Palmetto Golf Course - Image from

Palmetto Golf Course - Image from

Palmetto is old American golf.  It lays claim to being the second oldest course in the US and the club is steeped in history.  Having said that, there is nothing prissy about the place.  They open their doors to the public during Masters week and there was no snootiness whatsoever, no indication we were privileged to step on the hallowed turf.  Rather it was a question of get out there and have some fun.

The website for Palmetto doesn’t have a lot going for it but you can read about the history here.  When Alister Mackenzie finished up at nearby Augusta he turned his hands to reshaping (and grassing) the greens which are testament to his work.  Since then many great architects have tinkered with it – Doak, Hanse and Ross have all had a hand and it has paid off.

It is a course which is laid out there in front of you with nothing tricked up about it at all.  It’s only 6,100 yards long and pretty open so you can take a driver at every hole without feeling you are taking on too much risk.

However, the starter did warn us though that this may feel like the longest 6,100 yard course we had ever played (we were off the members’ tees) and he wasn’t wrong. The reason for that is that pretty much every green is elevated and you can’t run the balls up to them so you had to land everything on the greens and that is where the problems start.  That’s because the greens were slick and there was a lot of movement on them – this really was a course you had to have a short game going to score well.

The course was playing fast all-round when we were there.  One of the contributory factors was that the grass was just coming out of dormancy which meant it looked brown and was fairly ragged in places.  The greens themselves were fine and the condition didn’t really detract from the experience, I just think you’d get quite a different one in the summer months.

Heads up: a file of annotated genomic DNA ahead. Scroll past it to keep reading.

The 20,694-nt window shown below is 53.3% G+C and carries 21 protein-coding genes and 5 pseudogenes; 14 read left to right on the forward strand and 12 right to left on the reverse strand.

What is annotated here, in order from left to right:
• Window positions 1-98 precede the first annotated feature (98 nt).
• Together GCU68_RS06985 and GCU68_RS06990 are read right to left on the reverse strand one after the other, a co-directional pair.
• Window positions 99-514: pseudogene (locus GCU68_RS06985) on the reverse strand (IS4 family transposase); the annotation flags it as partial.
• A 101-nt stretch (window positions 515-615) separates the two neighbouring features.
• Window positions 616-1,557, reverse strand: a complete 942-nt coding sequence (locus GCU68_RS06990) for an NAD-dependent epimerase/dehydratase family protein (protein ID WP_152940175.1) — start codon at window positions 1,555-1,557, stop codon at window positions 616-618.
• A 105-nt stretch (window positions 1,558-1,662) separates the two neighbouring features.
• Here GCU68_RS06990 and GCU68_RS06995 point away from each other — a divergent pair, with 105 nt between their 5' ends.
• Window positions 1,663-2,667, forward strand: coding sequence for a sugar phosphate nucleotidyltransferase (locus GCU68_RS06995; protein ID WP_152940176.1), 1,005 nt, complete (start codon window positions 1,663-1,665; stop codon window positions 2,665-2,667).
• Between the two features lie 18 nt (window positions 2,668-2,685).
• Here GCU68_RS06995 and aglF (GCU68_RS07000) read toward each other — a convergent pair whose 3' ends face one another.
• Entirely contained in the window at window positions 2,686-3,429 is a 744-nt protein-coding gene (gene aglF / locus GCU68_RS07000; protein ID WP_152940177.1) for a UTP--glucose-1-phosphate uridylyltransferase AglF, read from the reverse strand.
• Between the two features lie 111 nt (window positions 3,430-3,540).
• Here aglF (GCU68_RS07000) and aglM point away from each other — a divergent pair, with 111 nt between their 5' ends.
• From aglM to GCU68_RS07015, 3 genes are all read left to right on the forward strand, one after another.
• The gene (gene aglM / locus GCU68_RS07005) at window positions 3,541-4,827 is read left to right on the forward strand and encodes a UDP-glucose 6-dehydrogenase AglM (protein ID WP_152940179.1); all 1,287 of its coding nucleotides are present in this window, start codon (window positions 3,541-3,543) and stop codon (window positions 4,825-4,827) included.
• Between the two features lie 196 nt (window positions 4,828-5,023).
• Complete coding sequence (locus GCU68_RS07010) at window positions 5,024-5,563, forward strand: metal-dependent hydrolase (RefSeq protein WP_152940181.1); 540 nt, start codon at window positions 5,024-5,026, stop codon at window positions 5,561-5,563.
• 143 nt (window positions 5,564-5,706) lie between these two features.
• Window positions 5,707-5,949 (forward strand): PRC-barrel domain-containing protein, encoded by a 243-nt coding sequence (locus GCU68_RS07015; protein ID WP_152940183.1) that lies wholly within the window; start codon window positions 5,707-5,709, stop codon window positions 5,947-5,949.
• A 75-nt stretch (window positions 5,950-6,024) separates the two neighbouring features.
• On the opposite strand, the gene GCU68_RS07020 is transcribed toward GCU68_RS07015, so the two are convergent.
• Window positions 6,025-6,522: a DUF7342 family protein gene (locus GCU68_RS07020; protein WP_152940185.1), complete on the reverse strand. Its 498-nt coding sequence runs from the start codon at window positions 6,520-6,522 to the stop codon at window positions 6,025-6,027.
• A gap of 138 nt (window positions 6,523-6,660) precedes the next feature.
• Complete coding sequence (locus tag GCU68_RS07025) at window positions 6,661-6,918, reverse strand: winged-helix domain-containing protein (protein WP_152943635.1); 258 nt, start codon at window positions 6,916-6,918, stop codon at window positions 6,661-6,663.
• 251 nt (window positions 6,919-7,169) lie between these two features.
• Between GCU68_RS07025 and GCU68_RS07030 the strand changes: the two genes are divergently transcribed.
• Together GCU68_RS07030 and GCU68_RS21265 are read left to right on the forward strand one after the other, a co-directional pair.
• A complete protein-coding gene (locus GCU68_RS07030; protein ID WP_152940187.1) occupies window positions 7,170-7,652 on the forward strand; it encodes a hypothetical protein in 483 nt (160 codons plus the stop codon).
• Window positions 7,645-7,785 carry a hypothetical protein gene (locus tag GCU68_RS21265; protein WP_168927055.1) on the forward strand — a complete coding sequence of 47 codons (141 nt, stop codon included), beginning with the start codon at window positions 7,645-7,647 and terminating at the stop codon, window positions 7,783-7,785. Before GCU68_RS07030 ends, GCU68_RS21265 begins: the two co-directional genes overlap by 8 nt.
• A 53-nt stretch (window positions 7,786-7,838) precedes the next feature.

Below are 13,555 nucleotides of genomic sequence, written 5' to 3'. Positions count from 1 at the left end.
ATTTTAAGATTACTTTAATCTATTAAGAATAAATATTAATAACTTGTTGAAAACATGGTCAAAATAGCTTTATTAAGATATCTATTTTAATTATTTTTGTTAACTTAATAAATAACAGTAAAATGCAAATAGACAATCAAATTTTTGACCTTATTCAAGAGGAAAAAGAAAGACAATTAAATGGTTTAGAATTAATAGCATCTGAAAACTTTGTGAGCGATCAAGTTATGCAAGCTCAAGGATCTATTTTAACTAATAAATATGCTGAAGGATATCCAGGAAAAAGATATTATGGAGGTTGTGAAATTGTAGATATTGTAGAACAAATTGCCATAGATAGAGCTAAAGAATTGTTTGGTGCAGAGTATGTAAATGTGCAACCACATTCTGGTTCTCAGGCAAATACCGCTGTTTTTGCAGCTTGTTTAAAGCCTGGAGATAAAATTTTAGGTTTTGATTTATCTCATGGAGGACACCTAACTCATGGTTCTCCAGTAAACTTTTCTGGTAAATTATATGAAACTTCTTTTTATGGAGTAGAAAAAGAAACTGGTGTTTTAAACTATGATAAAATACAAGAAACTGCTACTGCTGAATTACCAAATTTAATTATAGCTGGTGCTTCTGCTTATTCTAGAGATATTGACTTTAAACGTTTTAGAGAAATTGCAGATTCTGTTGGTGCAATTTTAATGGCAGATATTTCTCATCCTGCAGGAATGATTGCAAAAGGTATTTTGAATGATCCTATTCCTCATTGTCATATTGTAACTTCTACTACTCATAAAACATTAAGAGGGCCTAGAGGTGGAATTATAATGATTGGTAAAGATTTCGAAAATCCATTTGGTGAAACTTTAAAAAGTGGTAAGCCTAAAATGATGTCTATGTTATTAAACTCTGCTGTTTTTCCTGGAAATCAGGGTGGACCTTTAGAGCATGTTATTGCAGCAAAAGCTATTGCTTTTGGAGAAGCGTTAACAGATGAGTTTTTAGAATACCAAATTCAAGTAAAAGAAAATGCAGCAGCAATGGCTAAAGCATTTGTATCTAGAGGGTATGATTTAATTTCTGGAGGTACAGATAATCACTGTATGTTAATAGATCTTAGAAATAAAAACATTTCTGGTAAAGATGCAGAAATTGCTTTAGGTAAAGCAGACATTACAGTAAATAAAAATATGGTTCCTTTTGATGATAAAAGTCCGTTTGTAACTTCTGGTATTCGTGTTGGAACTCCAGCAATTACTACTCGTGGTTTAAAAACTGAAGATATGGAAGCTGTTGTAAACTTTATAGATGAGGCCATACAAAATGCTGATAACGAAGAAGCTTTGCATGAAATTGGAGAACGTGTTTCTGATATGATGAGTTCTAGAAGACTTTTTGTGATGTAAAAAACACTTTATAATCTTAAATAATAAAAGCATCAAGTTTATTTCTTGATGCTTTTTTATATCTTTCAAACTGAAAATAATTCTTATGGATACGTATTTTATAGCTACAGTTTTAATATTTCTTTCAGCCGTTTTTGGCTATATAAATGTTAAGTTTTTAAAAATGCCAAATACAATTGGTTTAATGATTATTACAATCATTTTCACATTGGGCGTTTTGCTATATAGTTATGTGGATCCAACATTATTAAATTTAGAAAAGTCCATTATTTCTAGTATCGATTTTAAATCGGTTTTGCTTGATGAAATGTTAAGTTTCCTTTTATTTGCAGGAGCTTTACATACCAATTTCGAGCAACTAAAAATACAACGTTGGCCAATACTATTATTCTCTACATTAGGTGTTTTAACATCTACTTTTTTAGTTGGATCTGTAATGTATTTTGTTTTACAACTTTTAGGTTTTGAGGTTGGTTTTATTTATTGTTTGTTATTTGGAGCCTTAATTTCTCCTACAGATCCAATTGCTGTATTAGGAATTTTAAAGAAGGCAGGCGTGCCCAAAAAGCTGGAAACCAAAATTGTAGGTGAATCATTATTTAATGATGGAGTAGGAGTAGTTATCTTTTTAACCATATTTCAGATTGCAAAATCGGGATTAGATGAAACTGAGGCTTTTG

Three and a half years on there are still some holes which stick in my mind. The early par 4s are great, Hogan called 3, 4 and 5 the best par 4s he’d ever played and the par 3 7th is a wonderful creation – Bobby Jones called it the best non water par 3 in golf.

If I was going to split hairs then I’d say that the last few holes do feel slightly out of keeping with the rest of the course – they are a bit crammed in to a corner of the site but hey, it’s a small point.

This is a really hard course to score.  It’s probably a very high 16 or just sneaks into a 17 but the experience here is one of the best I have come across.  It’s fun to play, very scoreable and tremendously interesting.  If I compare it to Garden City, a similarly historical place, I would say it beats it hands down.

If you need to whet your appetite any more then read this article from Michael Bamberger and it should do the trick!


Palmetto is a private members club so getting on isn’t easy.  However, during Masters week they do accept guests, at around $250 a head which includes lunch and cart (although this is really a course to walk). Their website only shows that a couple of months before The Masters but if you give them a call they will book you in.


We didn’t explore the town of Aiken as we were staying in Augusta for the Masters.  It’s about a 30 minute drive from there and if you are around in Masters week it’s a very good way to spend a Saturday morning before going onto the course to see the leaders heading out.



Address: 275 Berrie Rd SW, Aiken, SC 29801, USA

Phone: +1 803-649-2951